Friday, July 05, 2013

Great classics of literature - minus one letter

At Buzzfeed, this guy created book covers for the best titles in an online game: taking titles of famous books and removing one letter.

I thought of one: "Little Omen".   And "Lord of the Lies", but that would only require a photo of Obama on the cover - not very challenging.

Actually, this is similar to an old 'Spectator' issue I remember with a Jaspistos competition on the back page: people were asked to CHANGE a single letter in the title of a book, play, song, etc. My favourite was "'Wein Kampf' - The inspiring story of Hitler's struggle with alcoholism."

Earlier this year, I did an interesting DOUBLE subtitle job for a 1933 movie by Curtis Bernhardt called 'The Tunnel' (Le Tunnel). In those early sound days, before they'd figured out the technique of dubbing films in different languages, European filmmakers sometimes tried to widen the appeal of their films by filming a second version of the same film in a different language. This required a different-language cast and a translated script, but it would be shot exactly the same way, on the same sets.

 It wasn't every film that got this treatment, because it was pretty expensive. Fritz Lang's 'The Testament of Dr. Mabuse' was filmed this way: the original was in German, and then a second version was shot in French with a different cast. That also happened with 'The Tunnel' - it was filmed both in French and German.

I wanted to translate the French version, but when I watched the German version I realized that they really were almost identical, and I figured I knew enough German that I could also produce English subtitles for that film once I had done the subtitles for the French one. It was cheating a bit; I couldn't translate a German film just relying on the audio, but with an English script of the parallel version, I could pull it off.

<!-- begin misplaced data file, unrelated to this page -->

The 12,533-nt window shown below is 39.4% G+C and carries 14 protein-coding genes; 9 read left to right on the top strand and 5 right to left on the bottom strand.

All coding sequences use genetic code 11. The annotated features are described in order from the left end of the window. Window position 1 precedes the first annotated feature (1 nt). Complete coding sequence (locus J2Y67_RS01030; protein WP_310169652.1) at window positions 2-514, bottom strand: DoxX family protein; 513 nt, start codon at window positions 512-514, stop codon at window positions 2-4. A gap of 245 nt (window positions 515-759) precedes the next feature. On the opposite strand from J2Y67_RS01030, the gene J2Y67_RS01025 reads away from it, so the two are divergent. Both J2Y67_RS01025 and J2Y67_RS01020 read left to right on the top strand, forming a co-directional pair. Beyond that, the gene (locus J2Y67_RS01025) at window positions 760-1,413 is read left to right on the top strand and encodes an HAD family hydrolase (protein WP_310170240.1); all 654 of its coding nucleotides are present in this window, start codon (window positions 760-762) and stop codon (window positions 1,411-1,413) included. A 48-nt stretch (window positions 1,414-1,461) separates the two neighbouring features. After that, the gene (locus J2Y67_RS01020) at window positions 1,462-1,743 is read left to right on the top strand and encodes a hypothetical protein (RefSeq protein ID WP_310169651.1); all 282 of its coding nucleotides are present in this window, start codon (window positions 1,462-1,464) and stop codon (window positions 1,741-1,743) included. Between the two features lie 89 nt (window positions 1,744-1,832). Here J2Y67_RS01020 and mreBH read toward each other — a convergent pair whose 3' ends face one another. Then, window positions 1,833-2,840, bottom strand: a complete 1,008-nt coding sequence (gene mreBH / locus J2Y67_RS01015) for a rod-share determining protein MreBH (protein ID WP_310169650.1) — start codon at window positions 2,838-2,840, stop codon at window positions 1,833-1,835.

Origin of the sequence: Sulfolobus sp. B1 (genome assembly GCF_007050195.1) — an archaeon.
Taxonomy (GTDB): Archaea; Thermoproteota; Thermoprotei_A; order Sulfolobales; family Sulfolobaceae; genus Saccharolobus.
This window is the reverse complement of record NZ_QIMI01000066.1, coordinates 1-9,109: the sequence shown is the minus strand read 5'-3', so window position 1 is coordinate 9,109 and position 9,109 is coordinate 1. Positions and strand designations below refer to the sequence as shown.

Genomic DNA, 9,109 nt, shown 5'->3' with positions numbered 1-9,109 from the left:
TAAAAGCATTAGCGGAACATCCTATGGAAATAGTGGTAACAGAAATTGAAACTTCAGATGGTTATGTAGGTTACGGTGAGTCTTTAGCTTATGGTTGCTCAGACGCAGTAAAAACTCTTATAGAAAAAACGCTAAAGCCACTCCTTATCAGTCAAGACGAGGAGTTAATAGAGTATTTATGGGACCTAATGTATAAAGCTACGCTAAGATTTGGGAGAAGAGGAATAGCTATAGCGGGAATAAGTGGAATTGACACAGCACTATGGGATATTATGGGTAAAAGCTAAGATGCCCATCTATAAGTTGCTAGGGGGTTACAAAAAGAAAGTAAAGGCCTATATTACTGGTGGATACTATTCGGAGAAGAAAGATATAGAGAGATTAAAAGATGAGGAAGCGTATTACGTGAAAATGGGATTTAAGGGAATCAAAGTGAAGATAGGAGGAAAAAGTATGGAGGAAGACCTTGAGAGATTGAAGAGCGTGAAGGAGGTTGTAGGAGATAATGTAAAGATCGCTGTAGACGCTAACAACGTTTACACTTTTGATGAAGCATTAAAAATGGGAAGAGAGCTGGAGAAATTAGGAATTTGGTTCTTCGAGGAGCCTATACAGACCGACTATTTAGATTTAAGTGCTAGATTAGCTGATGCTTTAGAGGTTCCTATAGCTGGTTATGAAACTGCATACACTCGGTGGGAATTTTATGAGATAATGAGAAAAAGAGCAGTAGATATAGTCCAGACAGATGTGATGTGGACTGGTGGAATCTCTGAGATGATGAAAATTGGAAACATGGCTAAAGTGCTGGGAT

Anyway, there's one scene in the German version where the hero, the brilliant engineer Mac Allen, who's also a worker like the men he leads, has to face down an attempted strike instigated by saboteurs. He addresses a big meeting of the miners, who are hostile and upset, and gives them a rousing speech about the dignity of their work, and how they can't abandon their comrades, but must struggle through all the dangers and difficulties to victory.

Considering the era (1933), I don't think it was too difficult to see why the new Nazi government would have approved of this film: charismatic leader, man of the people, solidarity with the working class, shadowy plots by bankers and speculators. You get the picture.

Well, during this speech (which I had to listen to quite a few times), Mac Allen several times uses the word "Kampf" in a very passionate way. Dean was starting to make some cracks about it, and I said, "It's a perfectly good word! It just means "struggle", and he's talking about how hard their lives as miners are. There's nothing more to it."

"Yeah," said Dean, getting ready to imitate Mac Allen. "'Work is a struggle! Life is a struggle! Why, let me tell you about MY struggle...' 'Noooooo!!!!' moan workers. And six hours later, he's just getting warmed up..."


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